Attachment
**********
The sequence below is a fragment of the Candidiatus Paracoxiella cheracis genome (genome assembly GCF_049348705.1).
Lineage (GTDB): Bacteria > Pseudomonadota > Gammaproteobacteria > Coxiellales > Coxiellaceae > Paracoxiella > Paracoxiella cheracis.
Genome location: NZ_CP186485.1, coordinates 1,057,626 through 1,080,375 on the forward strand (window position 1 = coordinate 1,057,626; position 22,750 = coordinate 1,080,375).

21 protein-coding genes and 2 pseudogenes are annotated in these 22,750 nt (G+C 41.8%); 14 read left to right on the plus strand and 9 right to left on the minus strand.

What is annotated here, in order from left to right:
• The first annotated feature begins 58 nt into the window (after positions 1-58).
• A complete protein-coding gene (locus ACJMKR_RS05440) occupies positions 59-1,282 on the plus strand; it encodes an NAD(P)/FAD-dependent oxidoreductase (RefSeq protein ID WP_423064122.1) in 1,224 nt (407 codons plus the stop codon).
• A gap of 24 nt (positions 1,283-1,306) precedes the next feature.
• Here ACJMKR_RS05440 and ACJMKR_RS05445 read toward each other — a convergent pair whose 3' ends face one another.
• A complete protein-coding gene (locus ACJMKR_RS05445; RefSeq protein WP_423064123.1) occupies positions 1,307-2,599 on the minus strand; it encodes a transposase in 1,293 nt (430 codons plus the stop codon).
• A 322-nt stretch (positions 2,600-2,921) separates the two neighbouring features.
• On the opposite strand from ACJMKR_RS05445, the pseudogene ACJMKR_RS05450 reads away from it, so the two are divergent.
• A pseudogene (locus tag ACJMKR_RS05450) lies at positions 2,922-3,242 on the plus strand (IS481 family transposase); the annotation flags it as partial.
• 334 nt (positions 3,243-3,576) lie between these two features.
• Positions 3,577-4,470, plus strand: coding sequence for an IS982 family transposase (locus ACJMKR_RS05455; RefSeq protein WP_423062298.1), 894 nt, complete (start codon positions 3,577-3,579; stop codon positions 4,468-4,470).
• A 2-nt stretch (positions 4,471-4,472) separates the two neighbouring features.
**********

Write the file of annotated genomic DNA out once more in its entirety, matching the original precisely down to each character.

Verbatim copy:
The sequence below is a fragment of the Candidiatus Paracoxiella cheracis genome (genome assembly GCF_049348705.1).
Lineage (GTDB): Bacteria > Pseudomonadota > Gammaproteobacteria > Coxiellales > Coxiellaceae > Paracoxiella > Paracoxiella cheracis.
Genome location: NZ_CP186485.1, coordinates 1,057,626 through 1,080,375 on the forward strand (window position 1 = coordinate 1,057,626; position 22,750 = coordinate 1,080,375).

21 protein-coding genes and 2 pseudogenes are annotated in these 22,750 nt (G+C 41.8%); 14 read left to right on the plus strand and 9 right to left on the minus strand.

What is annotated here, in order from left to right:
• The first annotated feature begins 58 nt into the window (after positions 1-58).
• A complete protein-coding gene (locus ACJMKR_RS05440) occupies positions 59-1,282 on the plus strand; it encodes an NAD(P)/FAD-dependent oxidoreductase (RefSeq protein ID WP_423064122.1) in 1,224 nt (407 codons plus the stop codon).
• A gap of 24 nt (positions 1,283-1,306) precedes the next feature.
• Here ACJMKR_RS05440 and ACJMKR_RS05445 read toward each other — a convergent pair whose 3' ends face one another.
• A complete protein-coding gene (locus ACJMKR_RS05445; RefSeq protein WP_423064123.1) occupies positions 1,307-2,599 on the minus strand; it encodes a transposase in 1,293 nt (430 codons plus the stop codon).
• A 322-nt stretch (positions 2,600-2,921) separates the two neighbouring features.
• On the opposite strand from ACJMKR_RS05445, the pseudogene ACJMKR_RS05450 reads away from it, so the two are divergent.
• A pseudogene (locus tag ACJMKR_RS05450) lies at positions 2,922-3,242 on the plus strand (IS481 family transposase); the annotation flags it as partial.
• 334 nt (positions 3,243-3,576) lie between these two features.
• Positions 3,577-4,470, plus strand: coding sequence for an IS982 family transposase (locus ACJMKR_RS05455; RefSeq protein WP_423062298.1), 894 nt, complete (start codon positions 3,577-3,579; stop codon positions 4,468-4,470).
• A 2-nt stretch (positions 4,471-4,472) separates the two neighbouring features.